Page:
If you try to put too much constraint and mandatory check boxes on the security of a device, you will find that the manufacturers are going to be slowed in their ability to innovate.
Rob Joycecybersecurity coordinator, U.S. White House

Incentives are a big part of these types of efforts. Last month, senators introduced a cybersecurity bill that would establish a reward program designed to incentivize private researchers to identify security flaws in U.S. election systems.

These types of partnerships are beneficial for both sides, said Rod Rosenstein, deputy attorney general at the Department of Justice, at the Cambridge Cyber Summit. Law enforcement investigations can help a company understand what happened, share context and information about related incidents, and even provide advice to shore up defenses if the hackers act again, he said.

“We can inform regulators about your cooperation, and we are uniquely situated to pursue the perpetrators through criminal investigation and prosecution,” Rosenstein said. “In appropriate cases that involve overseas actors, we can also pursue economic sanctions, diplomatic pressure and intelligence operations ourselves.”

International efforts, global companies

The “overseas” variable doesn’t end with nefarious foreign actors hacking U.S. companies. Public and private sector cybersecurity cooperation is further complicated in the global economy with enterprises that have customers, headquarters and employees stationed all over the world. This makes it difficult to incorporate cybersecurity best practices as digital information moves across borders.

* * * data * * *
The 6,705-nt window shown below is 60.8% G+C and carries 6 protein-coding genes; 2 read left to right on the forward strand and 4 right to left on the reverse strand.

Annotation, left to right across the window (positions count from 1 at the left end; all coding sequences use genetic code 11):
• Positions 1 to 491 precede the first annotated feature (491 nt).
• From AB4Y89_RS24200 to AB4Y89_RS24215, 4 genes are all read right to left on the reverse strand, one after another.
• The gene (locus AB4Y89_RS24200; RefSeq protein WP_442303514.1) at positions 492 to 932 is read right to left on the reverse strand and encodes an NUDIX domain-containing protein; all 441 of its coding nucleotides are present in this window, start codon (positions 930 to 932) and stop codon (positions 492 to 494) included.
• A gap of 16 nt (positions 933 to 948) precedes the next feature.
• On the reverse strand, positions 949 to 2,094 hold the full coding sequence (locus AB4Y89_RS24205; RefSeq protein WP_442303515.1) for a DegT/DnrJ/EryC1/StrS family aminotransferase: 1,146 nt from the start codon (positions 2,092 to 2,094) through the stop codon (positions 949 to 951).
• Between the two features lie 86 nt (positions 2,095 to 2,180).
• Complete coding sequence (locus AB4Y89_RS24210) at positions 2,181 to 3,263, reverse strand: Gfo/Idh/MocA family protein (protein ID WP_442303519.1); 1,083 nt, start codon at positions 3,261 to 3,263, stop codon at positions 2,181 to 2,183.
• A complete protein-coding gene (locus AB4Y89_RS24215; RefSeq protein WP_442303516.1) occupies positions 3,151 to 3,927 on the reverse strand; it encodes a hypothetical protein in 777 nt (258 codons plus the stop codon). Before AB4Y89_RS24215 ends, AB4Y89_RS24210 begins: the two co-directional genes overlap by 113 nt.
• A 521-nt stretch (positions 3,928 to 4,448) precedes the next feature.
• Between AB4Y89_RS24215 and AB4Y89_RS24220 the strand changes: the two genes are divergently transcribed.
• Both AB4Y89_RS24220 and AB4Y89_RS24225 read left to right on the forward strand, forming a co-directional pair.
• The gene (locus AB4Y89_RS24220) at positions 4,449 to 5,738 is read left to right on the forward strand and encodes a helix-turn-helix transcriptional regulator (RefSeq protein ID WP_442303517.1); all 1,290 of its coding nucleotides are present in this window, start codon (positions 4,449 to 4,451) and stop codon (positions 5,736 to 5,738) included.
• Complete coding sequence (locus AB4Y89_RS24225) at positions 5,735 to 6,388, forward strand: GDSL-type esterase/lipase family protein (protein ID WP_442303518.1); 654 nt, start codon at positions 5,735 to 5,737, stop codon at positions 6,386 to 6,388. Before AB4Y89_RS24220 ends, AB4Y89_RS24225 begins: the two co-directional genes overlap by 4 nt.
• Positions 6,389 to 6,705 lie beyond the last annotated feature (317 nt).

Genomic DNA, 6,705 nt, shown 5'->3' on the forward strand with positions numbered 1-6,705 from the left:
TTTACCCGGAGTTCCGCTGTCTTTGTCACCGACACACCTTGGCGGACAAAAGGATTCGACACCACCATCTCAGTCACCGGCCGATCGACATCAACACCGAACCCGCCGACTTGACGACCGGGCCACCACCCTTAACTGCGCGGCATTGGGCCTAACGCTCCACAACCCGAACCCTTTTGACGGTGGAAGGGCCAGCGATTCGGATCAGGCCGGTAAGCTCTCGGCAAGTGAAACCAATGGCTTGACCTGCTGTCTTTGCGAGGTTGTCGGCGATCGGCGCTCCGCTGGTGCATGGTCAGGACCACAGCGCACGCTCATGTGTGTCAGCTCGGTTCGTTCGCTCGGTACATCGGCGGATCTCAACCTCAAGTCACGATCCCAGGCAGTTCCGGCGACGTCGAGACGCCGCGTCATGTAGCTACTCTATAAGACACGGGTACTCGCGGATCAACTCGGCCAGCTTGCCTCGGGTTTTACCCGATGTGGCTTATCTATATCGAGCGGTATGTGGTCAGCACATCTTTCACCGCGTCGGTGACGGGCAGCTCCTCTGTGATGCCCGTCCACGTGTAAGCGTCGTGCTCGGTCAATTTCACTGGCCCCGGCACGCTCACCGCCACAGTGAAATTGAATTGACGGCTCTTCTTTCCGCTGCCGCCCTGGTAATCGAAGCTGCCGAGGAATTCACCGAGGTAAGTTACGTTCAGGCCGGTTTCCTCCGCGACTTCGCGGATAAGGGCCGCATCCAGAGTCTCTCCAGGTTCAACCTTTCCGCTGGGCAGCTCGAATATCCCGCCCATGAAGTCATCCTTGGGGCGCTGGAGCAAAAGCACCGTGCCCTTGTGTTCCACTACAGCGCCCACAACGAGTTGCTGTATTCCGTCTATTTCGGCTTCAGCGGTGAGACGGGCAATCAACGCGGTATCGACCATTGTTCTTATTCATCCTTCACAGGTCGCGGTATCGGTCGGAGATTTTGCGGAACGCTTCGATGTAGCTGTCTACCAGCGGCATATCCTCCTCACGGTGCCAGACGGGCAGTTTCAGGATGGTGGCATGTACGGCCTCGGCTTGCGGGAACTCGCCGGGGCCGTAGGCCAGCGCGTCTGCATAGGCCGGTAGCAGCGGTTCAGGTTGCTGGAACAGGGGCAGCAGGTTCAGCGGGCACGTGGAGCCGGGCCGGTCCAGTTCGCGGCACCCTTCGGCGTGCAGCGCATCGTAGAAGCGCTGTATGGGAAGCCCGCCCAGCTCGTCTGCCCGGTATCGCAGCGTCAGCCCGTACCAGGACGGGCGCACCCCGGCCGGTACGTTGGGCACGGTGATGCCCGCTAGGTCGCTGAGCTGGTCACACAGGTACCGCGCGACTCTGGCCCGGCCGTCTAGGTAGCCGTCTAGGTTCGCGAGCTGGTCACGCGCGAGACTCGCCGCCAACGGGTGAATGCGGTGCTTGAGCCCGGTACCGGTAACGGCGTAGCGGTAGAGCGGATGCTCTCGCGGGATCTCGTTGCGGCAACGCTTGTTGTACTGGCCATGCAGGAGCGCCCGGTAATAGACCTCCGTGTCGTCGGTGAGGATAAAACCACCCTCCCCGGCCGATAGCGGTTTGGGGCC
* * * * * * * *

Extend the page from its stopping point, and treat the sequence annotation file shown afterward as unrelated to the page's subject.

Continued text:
Different countries have different rules when it comes to handling digital information, leaving international organizations to navigate conflicting international laws.

“They have different threats to their systems, to their data, to their employees in many different places,” McCabe said. “I think we have a clear and important role in helping them address those threats and those challenges.”

McCabe was quick to add, however, that U.S.-based security professionals and law enforcement prioritize U.S. cybersecurity standards.

“Although we acknowledge that [global companies] have responsibilities in other parts of the world, we expect them to live up to our norms of behavior and in compliance with U.S. law and all the ways that that’s required here in the United States,” McCabe said.

The power of voluntary enforcement

When it comes to cybersecurity, White House Cybersecurity Coordinator Rob Joyce said he is a fan of “voluntary enforcement” among industry. If industry groups can rise up to identify unique risks and push best cybersecurity practices, it could create a sort of peer pressure for other organizations to step up their cybersecurity game, he said at the summit.

The goal is to give consumers the opportunity to choose companies that have voluntarily implemented well-planned cybersecurity best practices and compliance standards, as opposed to security protocols that are slapped together just so new products can be put on the market quickly, he said.

“We would expect industry groups to start labeling themselves as compliant and then consumers to make smart choices about what they’re buying,” Joyce said.

Forcing cybersecurity standards on the technology industry through government regulation poses problems, Joyce said, mostly because the industry evolves so fast. A cybersecurity standard that provides effective data protection and enforcement today could quickly become obsolete when the next iteration of technology is introduced.

“The problem with forcing it through government regulation is you snap a chalk line today, and this industry moves fast,” Joyce said. “You impede good security because people have to do the thing to regulate it instead of doing the thing that’s right.”

The trick is to find that balance between innovation and cybersecurity protection, Joyce added.

“If you try to put too much constraint and mandatory check boxes on the security of a device, you will find that the manufacturers are going to be slowed in their ability to innovate and give us that next better product,” Joyce said. “But we’ve got to have the ability to drive that next better product to have some base security.”